He is swimming three times a week now, and looks like a real natural–complete comfort in the water. You would never guess how nervous and circumspect he had been about water. He wouldn’t even blow bubbles for eight months–the bubbles popped uncomfortably close to his nose and eyes.

I am also getting to watch him grow up, which is mostly delightful. He is getting confident and funny–not surprising, since his parents are two of the funniest people I know.

Tonight, we were in the hot tub with another kid Akira’s age, and that kid started trying to make friends. “What’s your name?” “Can you do this?” Stuff like that. He seemed like a nice, friendly kid, and Akira was playing along. At a certain point the kid made an awkward move, standing too close and smiling too much. I realized later that he was going to try to lift Akira up out of the water a little, like he had seen me do. It created this awkward moment, though, and Akira said, “Weird.” The kid’s smile turned a little anxious, but he didn’t move away. Akira said “You’re weird. Get away from me.” The kid followed through with the lifting-up move, but instead of the original, playful feel, it ended up feeling aggressive, like, “This is what you get for calling me weird.”

I had an impulse to intervene, to stop the misunderstanding somehow. I had thought of this kid as a potential friend for Akira. I just didn’t think of anything to say besides, “Stop!” or “Don’t be mean.” Neither of those seemed right. The kid’s dad was there too, watching, and he didn’t say anything either. Akira started staying close to me, making a game of walking over my lap. I realized that he was nervous, that when he had said, “You’re weird,” he had been uncomfortable, a little scared.

Then it hit me what a powerful tool “You’re weird” is to a kid. Weird is the worst thing you can be at that age, the doorway to isolation and bullying. Being able to say “You’re weird” with enough poise shows where you stand in the hierarchy and rallies the troops of conformity to your aid. It is also a way to avoid vulnerability: A year ago, Akira would have just retreated, outwardly scared and confused. He would have whispered in my ear, “Can we go to the cold pool now?” Saying “you’re weird” was standing up for himself, a six-year old’s way of saying, “The way you are standing close to me is making me uncomfortable. Please stop doing that.”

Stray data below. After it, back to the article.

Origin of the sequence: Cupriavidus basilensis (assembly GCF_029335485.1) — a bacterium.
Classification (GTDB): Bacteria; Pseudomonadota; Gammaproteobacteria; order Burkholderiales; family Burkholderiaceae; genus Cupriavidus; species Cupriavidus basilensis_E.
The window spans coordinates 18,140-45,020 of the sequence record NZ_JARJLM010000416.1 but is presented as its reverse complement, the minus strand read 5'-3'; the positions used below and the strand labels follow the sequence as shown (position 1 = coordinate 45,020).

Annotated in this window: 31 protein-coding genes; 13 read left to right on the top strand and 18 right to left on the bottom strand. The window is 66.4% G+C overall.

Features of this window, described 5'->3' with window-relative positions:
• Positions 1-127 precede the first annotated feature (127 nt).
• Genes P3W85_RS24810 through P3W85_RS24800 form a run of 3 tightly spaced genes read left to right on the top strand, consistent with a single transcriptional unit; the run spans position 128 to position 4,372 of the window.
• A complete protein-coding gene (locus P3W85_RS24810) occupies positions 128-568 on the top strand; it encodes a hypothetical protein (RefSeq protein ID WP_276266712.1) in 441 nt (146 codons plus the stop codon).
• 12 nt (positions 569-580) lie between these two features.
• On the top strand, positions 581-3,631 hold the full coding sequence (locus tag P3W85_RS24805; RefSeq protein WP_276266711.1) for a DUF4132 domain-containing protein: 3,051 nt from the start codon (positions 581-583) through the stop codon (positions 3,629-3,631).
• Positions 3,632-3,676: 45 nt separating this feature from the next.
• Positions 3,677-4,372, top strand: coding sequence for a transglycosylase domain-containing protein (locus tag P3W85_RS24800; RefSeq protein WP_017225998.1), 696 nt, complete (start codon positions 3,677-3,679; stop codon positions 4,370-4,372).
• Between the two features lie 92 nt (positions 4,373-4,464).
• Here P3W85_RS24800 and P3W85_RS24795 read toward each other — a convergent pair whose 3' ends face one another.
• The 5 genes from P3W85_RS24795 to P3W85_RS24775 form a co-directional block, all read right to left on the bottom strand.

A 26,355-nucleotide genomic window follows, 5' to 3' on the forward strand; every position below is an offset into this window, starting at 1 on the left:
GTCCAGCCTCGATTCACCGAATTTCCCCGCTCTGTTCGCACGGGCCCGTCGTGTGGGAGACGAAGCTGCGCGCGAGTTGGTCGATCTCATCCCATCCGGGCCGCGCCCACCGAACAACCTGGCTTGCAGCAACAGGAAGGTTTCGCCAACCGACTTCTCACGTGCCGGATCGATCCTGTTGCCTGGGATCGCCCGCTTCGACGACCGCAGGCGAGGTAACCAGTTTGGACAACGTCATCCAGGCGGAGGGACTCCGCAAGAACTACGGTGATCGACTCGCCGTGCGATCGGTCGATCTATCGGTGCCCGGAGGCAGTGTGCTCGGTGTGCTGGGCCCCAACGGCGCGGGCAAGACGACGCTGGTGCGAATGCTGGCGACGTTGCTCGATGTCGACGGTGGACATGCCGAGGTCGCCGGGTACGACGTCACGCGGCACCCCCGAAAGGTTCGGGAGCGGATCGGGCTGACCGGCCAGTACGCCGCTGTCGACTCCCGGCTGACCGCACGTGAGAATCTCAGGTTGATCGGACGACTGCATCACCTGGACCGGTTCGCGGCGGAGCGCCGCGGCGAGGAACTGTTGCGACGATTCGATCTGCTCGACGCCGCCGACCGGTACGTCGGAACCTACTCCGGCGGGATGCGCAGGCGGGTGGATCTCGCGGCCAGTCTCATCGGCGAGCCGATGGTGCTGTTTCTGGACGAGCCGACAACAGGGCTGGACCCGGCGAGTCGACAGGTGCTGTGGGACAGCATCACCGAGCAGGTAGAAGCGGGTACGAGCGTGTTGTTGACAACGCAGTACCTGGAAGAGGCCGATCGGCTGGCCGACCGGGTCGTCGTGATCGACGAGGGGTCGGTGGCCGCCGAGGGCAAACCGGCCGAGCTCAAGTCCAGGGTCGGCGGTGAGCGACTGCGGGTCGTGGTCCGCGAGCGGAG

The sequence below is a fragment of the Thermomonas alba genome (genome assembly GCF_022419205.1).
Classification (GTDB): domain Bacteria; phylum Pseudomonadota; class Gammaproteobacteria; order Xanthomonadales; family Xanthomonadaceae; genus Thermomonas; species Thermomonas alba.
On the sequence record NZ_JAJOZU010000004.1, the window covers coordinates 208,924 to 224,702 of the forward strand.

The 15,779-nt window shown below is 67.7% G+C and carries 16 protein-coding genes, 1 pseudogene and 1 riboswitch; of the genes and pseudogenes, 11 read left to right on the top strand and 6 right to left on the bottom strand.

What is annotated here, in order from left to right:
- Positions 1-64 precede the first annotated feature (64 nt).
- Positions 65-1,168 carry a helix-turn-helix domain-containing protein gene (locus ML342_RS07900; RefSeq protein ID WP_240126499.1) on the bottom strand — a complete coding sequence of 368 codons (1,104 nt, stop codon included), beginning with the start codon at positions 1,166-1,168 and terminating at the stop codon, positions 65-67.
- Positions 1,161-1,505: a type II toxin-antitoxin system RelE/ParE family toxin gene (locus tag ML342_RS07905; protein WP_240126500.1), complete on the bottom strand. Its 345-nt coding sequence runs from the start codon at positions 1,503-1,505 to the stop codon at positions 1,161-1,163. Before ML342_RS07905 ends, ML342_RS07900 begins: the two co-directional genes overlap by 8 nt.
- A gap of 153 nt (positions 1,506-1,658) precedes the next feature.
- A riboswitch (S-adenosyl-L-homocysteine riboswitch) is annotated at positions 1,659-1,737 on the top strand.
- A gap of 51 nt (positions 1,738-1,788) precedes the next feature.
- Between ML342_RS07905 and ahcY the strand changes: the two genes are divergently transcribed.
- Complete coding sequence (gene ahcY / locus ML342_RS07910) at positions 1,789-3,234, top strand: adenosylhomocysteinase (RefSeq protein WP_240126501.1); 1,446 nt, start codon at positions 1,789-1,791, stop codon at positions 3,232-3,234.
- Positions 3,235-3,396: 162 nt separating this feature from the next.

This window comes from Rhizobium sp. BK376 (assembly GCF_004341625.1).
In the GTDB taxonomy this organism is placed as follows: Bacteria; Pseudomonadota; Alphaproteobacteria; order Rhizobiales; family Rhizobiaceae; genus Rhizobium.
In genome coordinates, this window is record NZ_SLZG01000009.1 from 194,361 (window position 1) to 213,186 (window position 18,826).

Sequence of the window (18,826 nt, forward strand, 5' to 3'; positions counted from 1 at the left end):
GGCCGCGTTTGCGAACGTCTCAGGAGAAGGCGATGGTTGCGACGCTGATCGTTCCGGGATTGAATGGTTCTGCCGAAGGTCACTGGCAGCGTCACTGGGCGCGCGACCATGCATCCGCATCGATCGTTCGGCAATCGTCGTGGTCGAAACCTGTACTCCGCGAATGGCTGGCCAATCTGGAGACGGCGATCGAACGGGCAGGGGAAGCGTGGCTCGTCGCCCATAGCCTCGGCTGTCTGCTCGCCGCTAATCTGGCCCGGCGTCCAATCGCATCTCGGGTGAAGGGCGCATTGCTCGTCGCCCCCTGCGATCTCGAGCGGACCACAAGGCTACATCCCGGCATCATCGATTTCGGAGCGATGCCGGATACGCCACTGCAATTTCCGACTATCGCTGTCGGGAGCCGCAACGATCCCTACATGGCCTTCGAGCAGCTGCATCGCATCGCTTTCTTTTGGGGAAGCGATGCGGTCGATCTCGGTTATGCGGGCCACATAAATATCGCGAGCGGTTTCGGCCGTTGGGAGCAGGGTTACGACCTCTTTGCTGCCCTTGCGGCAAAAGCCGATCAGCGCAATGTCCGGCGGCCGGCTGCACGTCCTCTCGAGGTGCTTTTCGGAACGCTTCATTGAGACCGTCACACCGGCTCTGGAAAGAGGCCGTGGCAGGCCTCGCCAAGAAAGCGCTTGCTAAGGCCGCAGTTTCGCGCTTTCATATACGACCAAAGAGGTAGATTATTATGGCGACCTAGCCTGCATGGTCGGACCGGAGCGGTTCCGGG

So partly I was proud of him, and partly I was sad about the struggle he is entering into. It takes constant vigilance. Don’t be the weird one, the one who cries, the one who stands too close, the outcast, the one you can safely tease. Then, a few years later, don’t be the uncool one, the awkward one, the kid who gets beat up with impunity. Then, a few years later, don’t be the unhip one, who doesn’t quite know the right music in time, who has to pay close attention to stay on the tail-end of trends, the wannabe. For God’s sake, don’t let yourself be vulnerable! Every action must shout invulnerable and in control. And inside it’s, “Please believe me. He is the weird one. Not me. Him.”